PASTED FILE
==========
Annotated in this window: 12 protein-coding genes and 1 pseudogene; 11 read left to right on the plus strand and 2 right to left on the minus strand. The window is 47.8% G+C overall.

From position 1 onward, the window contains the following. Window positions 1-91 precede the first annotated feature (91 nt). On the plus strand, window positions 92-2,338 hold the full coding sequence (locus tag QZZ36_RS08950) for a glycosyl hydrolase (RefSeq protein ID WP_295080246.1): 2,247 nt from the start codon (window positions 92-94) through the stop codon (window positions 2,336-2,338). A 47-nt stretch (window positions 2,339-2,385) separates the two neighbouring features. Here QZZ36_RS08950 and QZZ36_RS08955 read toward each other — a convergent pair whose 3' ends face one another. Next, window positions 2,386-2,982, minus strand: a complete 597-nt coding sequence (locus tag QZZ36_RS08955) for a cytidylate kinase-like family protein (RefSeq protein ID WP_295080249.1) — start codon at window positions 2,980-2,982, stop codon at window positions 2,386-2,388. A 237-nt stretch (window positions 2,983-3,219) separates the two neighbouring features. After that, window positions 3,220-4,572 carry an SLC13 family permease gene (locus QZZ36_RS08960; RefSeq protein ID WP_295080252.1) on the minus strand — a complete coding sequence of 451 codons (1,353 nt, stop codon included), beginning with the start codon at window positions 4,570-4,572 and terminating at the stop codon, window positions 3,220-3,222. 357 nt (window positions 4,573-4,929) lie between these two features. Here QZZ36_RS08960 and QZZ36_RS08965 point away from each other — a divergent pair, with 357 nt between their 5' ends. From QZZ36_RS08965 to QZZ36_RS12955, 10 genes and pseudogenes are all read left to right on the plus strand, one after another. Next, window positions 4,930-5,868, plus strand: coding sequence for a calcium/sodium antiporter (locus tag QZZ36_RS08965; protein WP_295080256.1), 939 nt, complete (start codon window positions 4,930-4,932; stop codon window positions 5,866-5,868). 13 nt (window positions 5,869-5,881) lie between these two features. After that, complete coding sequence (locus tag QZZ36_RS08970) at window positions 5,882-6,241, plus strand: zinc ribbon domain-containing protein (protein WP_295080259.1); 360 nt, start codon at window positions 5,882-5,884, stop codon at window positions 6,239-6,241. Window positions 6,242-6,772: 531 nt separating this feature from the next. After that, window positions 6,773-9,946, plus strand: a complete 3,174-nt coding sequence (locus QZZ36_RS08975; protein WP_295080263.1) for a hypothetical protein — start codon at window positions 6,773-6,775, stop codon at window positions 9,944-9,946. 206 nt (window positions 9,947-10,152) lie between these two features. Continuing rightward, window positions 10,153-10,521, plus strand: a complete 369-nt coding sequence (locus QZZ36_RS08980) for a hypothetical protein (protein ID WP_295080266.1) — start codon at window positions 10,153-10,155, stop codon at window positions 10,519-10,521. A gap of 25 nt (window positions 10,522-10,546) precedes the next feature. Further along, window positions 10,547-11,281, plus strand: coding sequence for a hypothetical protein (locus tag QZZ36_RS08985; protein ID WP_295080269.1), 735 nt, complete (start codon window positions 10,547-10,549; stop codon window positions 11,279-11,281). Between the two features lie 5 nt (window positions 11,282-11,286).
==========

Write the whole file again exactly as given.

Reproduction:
Annotated in this window: 12 protein-coding genes and 1 pseudogene; 11 read left to right on the plus strand and 2 right to left on the minus strand. The window is 47.8% G+C overall.

From position 1 onward, the window contains the following. Window positions 1-91 precede the first annotated feature (91 nt). On the plus strand, window positions 92-2,338 hold the full coding sequence (locus tag QZZ36_RS08950) for a glycosyl hydrolase (RefSeq protein ID WP_295080246.1): 2,247 nt from the start codon (window positions 92-94) through the stop codon (window positions 2,336-2,338). A 47-nt stretch (window positions 2,339-2,385) separates the two neighbouring features. Here QZZ36_RS08950 and QZZ36_RS08955 read toward each other — a convergent pair whose 3' ends face one another. Next, window positions 2,386-2,982, minus strand: a complete 597-nt coding sequence (locus tag QZZ36_RS08955) for a cytidylate kinase-like family protein (RefSeq protein ID WP_295080249.1) — start codon at window positions 2,980-2,982, stop codon at window positions 2,386-2,388. A 237-nt stretch (window positions 2,983-3,219) separates the two neighbouring features. After that, window positions 3,220-4,572 carry an SLC13 family permease gene (locus QZZ36_RS08960; RefSeq protein ID WP_295080252.1) on the minus strand — a complete coding sequence of 451 codons (1,353 nt, stop codon included), beginning with the start codon at window positions 4,570-4,572 and terminating at the stop codon, window positions 3,220-3,222. 357 nt (window positions 4,573-4,929) lie between these two features. Here QZZ36_RS08960 and QZZ36_RS08965 point away from each other — a divergent pair, with 357 nt between their 5' ends. From QZZ36_RS08965 to QZZ36_RS12955, 10 genes and pseudogenes are all read left to right on the plus strand, one after another. Next, window positions 4,930-5,868, plus strand: coding sequence for a calcium/sodium antiporter (locus tag QZZ36_RS08965; protein WP_295080256.1), 939 nt, complete (start codon window positions 4,930-4,932; stop codon window positions 5,866-5,868). 13 nt (window positions 5,869-5,881) lie between these two features. After that, complete coding sequence (locus tag QZZ36_RS08970) at window positions 5,882-6,241, plus strand: zinc ribbon domain-containing protein (protein WP_295080259.1); 360 nt, start codon at window positions 5,882-5,884, stop codon at window positions 6,239-6,241. Window positions 6,242-6,772: 531 nt separating this feature from the next. After that, window positions 6,773-9,946, plus strand: a complete 3,174-nt coding sequence (locus QZZ36_RS08975; protein WP_295080263.1) for a hypothetical protein — start codon at window positions 6,773-6,775, stop codon at window positions 9,944-9,946. 206 nt (window positions 9,947-10,152) lie between these two features. Continuing rightward, window positions 10,153-10,521, plus strand: a complete 369-nt coding sequence (locus QZZ36_RS08980) for a hypothetical protein (protein ID WP_295080266.1) — start codon at window positions 10,153-10,155, stop codon at window positions 10,519-10,521. A gap of 25 nt (window positions 10,522-10,546) precedes the next feature. Further along, window positions 10,547-11,281, plus strand: coding sequence for a hypothetical protein (locus tag QZZ36_RS08985; protein ID WP_295080269.1), 735 nt, complete (start codon window positions 10,547-10,549; stop codon window positions 11,279-11,281). Between the two features lie 5 nt (window positions 11,282-11,286).